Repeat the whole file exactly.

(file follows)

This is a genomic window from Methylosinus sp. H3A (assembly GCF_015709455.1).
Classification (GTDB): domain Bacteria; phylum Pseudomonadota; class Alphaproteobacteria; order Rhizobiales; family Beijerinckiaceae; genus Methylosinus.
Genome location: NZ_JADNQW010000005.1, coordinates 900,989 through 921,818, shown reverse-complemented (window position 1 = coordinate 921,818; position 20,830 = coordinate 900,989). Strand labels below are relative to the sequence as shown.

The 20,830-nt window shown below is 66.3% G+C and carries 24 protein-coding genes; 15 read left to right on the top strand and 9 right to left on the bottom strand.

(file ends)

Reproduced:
This is a genomic window from Methylosinus sp. H3A (assembly GCF_015709455.1).
Classification (GTDB): domain Bacteria; phylum Pseudomonadota; class Alphaproteobacteria; order Rhizobiales; family Beijerinckiaceae; genus Methylosinus.
Genome location: NZ_JADNQW010000005.1, coordinates 900,989 through 921,818, shown reverse-complemented (window position 1 = coordinate 921,818; position 20,830 = coordinate 900,989). Strand labels below are relative to the sequence as shown.

The 20,830-nt window shown below is 66.3% G+C and carries 24 protein-coding genes; 15 read left to right on the top strand and 9 right to left on the bottom strand.